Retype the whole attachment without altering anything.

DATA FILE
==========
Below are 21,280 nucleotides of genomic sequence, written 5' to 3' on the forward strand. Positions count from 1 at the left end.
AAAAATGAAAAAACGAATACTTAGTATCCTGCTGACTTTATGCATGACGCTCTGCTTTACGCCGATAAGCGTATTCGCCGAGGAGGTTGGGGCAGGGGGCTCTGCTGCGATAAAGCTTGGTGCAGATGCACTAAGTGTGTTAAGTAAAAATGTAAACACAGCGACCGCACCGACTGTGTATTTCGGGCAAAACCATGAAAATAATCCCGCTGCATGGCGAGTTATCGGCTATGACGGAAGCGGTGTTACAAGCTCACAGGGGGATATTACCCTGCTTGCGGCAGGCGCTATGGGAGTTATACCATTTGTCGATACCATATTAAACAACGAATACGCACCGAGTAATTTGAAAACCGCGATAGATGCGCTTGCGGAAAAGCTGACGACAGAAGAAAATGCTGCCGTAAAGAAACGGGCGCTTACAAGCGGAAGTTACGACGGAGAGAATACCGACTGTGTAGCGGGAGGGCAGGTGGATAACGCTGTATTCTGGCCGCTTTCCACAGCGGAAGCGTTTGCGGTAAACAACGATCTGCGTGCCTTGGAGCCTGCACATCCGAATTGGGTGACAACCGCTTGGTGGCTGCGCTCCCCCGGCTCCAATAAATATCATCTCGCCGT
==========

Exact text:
Below are 21,280 nucleotides of genomic sequence, written 5' to 3' on the forward strand. Positions count from 1 at the left end.
AAAAATGAAAAAACGAATACTTAGTATCCTGCTGACTTTATGCATGACGCTCTGCTTTACGCCGATAAGCGTATTCGCCGAGGAGGTTGGGGCAGGGGGCTCTGCTGCGATAAAGCTTGGTGCAGATGCACTAAGTGTGTTAAGTAAAAATGTAAACACAGCGACCGCACCGACTGTGTATTTCGGGCAAAACCATGAAAATAATCCCGCTGCATGGCGAGTTATCGGCTATGACGGAAGCGGTGTTACAAGCTCACAGGGGGATATTACCCTGCTTGCGGCAGGCGCTATGGGAGTTATACCATTTGTCGATACCATATTAAACAACGAATACGCACCGAGTAATTTGAAAACCGCGATAGATGCGCTTGCGGAAAAGCTGACGACAGAAGAAAATGCTGCCGTAAAGAAACGGGCGCTTACAAGCGGAAGTTACGACGGAGAGAATACCGACTGTGTAGCGGGAGGGCAGGTGGATAACGCTGTATTCTGGCCGCTTTCCACAGCGGAAGCGTTTGCGGTAAACAACGATCTGCGTGCCTTGGAGCCTGCACATCCGAATTGGGTGACAACCGCTTGGTGGCTGCGCTCCCCCGGCTCCAATAAATATCATCTCGCCGT